Sugar Consumption and Metabolic Disorder

I have a sweet tooth. I look at brownie with dollop of ice-cream and I forget immediately how much sugar and refined flour it will have that can probably be half of the calories that I need in full day. Dietary guidelines advise that people limit added sugars to less than 10% of their daily calorie intake. For a daily intake of 2,000 calories, added sugar should account for fewer than 200 calories. World Health Organization (WHO) advised that people eat half this amount, with no more than 5% of their daily calories coming from added sugar. For a diet of 2,000 calories per day, this would amount to 100 calories, or 6 tsp, at the most. One must limit our sugar consumption as it may result in below issues:

  • Tooth decay: very common in kids especially when they too much of sugar. Sugar feeds bacteria that live in the mouth. When bacteria digest the sugar, they create acid as a waste product. This acid can erode tooth enamel, leading to holes or cavities in the teeth.
  • Weight Gain and Obesity: Rates of obesity are rising worldwide and added sugar, especially from sugar-sweetened beverages, is thought to be one of the main culprits. Sugary beverages don’t curb your hunger, making it easy to quickly consume a high number of liquid calories. This can lead to weight gain. Drinking a lot of sugar-sweetened beverages is linked to an increased amount of visceral fat, a kind of deep belly fat associated with conditions like diabetes and heart disease
  • Acne: Sugary foods quickly spike blood sugar and insulin levels, causing increased androgen secretion, oil production and inflammation, all of which play a role in acne development.
  • Heart Attack: Evidence suggests that high-sugar diets can lead to obesity, inflammation and high triglyceride, blood sugar and blood pressure levels — all risk factors for heart disease. Additionally, consuming too much sugar, especially from sugar-sweetened drinks, has been linked to atherosclerosis, a disease characterized by fatty, artery-clogging deposits.
  • Type-2 Diabetes: prolonged high-sugar consumption drives resistance to insulin, a hormone produced by the pancreas that regulates blood sugar levels. Insulin resistance causes blood sugar levels to rise and strongly increases your risk of diabetes.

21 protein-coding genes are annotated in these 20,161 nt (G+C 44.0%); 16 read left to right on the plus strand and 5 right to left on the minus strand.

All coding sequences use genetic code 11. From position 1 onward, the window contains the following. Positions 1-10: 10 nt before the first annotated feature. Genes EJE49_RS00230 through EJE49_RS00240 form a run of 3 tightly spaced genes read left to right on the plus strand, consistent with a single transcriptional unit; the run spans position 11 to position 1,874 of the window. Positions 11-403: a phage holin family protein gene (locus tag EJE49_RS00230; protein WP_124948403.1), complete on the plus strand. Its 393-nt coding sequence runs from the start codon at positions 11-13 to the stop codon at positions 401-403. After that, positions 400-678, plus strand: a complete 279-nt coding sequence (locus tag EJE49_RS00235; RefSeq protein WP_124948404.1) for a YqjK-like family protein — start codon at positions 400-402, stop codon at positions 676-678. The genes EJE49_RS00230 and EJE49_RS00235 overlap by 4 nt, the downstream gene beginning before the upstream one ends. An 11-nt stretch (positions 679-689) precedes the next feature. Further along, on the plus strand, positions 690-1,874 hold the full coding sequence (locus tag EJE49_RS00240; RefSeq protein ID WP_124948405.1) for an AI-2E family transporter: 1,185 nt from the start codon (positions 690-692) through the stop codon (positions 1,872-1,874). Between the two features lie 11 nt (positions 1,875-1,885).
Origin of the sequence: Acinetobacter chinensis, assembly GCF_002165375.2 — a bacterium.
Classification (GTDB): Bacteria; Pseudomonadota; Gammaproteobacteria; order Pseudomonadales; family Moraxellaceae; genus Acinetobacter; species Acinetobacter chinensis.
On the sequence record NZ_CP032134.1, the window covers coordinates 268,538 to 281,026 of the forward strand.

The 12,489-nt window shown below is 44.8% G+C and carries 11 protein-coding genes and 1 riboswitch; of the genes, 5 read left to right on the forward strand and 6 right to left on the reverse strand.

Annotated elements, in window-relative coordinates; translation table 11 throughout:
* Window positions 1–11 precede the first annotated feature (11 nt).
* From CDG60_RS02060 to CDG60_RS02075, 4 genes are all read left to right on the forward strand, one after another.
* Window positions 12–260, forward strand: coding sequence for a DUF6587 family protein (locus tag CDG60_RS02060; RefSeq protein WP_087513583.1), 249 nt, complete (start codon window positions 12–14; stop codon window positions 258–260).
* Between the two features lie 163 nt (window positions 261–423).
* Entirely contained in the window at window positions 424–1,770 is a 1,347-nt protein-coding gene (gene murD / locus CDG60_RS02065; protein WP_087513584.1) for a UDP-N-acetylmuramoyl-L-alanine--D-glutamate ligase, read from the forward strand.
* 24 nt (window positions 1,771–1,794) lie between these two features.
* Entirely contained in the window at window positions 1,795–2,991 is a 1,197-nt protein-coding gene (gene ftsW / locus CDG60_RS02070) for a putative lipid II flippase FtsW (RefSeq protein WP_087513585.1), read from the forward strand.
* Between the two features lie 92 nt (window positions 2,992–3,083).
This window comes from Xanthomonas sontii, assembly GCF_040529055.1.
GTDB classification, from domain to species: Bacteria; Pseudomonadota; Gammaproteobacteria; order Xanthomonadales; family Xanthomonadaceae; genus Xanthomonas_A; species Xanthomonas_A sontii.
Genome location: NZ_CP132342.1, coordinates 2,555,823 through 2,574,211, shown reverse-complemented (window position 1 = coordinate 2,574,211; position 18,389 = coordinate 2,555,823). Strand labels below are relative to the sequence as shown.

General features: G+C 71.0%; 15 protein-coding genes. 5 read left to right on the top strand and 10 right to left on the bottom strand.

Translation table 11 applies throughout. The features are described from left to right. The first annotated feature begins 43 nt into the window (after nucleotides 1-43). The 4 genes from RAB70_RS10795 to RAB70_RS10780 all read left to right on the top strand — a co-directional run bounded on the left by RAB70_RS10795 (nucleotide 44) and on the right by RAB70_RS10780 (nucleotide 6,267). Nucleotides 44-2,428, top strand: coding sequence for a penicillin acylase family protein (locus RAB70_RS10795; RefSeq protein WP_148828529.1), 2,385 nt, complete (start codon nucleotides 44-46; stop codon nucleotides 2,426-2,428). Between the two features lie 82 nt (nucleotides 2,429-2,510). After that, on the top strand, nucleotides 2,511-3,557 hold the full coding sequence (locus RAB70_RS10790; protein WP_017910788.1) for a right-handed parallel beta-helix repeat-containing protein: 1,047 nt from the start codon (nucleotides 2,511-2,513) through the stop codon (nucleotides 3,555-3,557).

• This can also lead to higher risk of cancer, can lead to depression, fatty liver and fasten skin ageing process.

So many times, we hear someone say people with high rate of metabolism are blessed because they can eat better and their body consume the energy that is produced. Metabolism is the process your body uses to get or make energy from the food you eat. Food is made up of proteins, carbohydrates, and fats. Chemicals in your digestive system break the food parts down into glucose(sugar) and acids, your body’s fuel. Your body can use this fuel right away, or it can store the energy in your body tissues, such as your liver, muscles, and body fat.

A metabolic disorder occurs when abnormal chemical reactions in your body disrupt this process. When this happens, you might have too much of some substances or too little of other ones that you need to stay healthy. There are different groups of disorders. Some affect the breakdown of amino acids, carbohydrates, or lipids. Another group, mitochondrial diseases, affects the parts of the cells that produce the energy. You can develop a metabolic disorder when some organs, such as your liver or pancreas, become diseased or do not function normally. Metabolic disorders can be caused because of below reasons:

  • Metabolic Pathways: Food is broken down in a series of steps by cellular enzymes (proteins that catalyse the conversion of compounds called substrates) into products with a different biochemical structure. These products then become the substrate for the next enzyme in a metabolic pathway. If an enzyme is missing or has diminished activity, the pathway becomes blocked, and the formation of the final product is deficient, resulting in disease. Low activity of an enzyme may result in the subsequent accumulation of the enzyme’s substrate, which may be toxic at high levels. 
  • Genetic Mutations: The molecular blueprint for nearly all enzymes, structural proteins, cellular transport proteins, and other constituents that are responsible for carrying out the complex reactions involved in metabolism is stored as deoxyribonucleic acid (DNA) in the nucleus of the cell. A small amount of DNA of critical importance to metabolism also is contained in cellular organelles called mitochondria. DNA is organized into smaller units, termed genes, which direct the production of specific proteins or enzymes. When a gene is mutated in such a way as to produce a defective enzyme with diminished or absent function, it can lead to metabolic disorder.
  • Inheritance: Sometimes children gets metabolic disorder from their parents. There are higher chances of metabolic disorder being transferred from father or mother to their offspring. Child can show this disorder from beginning or may show symptoms later in life, depending on which kind of disorder it is.

What one should be aware of there body language. Body does show us sign and symptoms if something is not right with it. One has to observe and read these signs and consult doctor. One should not ignore them for long till they become diseases.